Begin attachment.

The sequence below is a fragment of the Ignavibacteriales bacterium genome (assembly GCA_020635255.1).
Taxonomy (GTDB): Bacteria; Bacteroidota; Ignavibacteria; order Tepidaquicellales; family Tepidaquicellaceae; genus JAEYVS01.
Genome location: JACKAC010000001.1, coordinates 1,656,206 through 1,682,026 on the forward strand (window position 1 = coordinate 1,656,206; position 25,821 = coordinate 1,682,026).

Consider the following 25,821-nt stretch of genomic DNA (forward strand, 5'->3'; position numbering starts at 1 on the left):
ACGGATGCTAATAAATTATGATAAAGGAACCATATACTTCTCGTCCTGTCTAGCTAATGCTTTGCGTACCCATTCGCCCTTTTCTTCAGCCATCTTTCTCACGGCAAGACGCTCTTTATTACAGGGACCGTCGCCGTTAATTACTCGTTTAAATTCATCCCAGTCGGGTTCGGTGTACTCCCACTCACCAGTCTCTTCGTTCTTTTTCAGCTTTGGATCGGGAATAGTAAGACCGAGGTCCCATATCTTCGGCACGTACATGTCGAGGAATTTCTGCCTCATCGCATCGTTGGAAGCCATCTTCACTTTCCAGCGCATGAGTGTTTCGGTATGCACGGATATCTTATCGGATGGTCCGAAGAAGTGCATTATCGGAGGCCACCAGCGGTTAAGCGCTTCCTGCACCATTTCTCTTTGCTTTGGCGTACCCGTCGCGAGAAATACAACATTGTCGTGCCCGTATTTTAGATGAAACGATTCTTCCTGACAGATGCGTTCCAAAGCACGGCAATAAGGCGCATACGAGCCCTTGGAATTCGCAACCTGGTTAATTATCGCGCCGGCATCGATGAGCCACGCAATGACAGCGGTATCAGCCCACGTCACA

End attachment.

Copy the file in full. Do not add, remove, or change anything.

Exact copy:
The sequence below is a fragment of the Ignavibacteriales bacterium genome (assembly GCA_020635255.1).
Taxonomy (GTDB): Bacteria; Bacteroidota; Ignavibacteria; order Tepidaquicellales; family Tepidaquicellaceae; genus JAEYVS01.
Genome location: JACKAC010000001.1, coordinates 1,656,206 through 1,682,026 on the forward strand (window position 1 = coordinate 1,656,206; position 25,821 = coordinate 1,682,026).

Consider the following 25,821-nt stretch of genomic DNA (forward strand, 5'->3'; position numbering starts at 1 on the left):
ACGGATGCTAATAAATTATGATAAAGGAACCATATACTTCTCGTCCTGTCTAGCTAATGCTTTGCGTACCCATTCGCCCTTTTCTTCAGCCATCTTTCTCACGGCAAGACGCTCTTTATTACAGGGACCGTCGCCGTTAATTACTCGTTTAAATTCATCCCAGTCGGGTTCGGTGTACTCCCACTCACCAGTCTCTTCGTTCTTTTTCAGCTTTGGATCGGGAATAGTAAGACCGAGGTCCCATATCTTCGGCACGTACATGTCGAGGAATTTCTGCCTCATCGCATCGTTGGAAGCCATCTTCACTTTCCAGCGCATGAGTGTTTCGGTATGCACGGATATCTTATCGGATGGTCCGAAGAAGTGCATTATCGGAGGCCACCAGCGGTTAAGCGCTTCCTGCACCATTTCTCTTTGCTTTGGCGTACCCGTCGCGAGAAATACAACATTGTCGTGCCCGTATTTTAGATGAAACGATTCTTCCTGACAGATGCGTTCCAAAGCACGGCAATAAGGCGCATACGAGCCCTTGGAATTCGCAACCTGGTTAATTATCGCGCCGGCATCGATGAGCCACGCAATGACAGCGGTATCAGCCCACGTCACA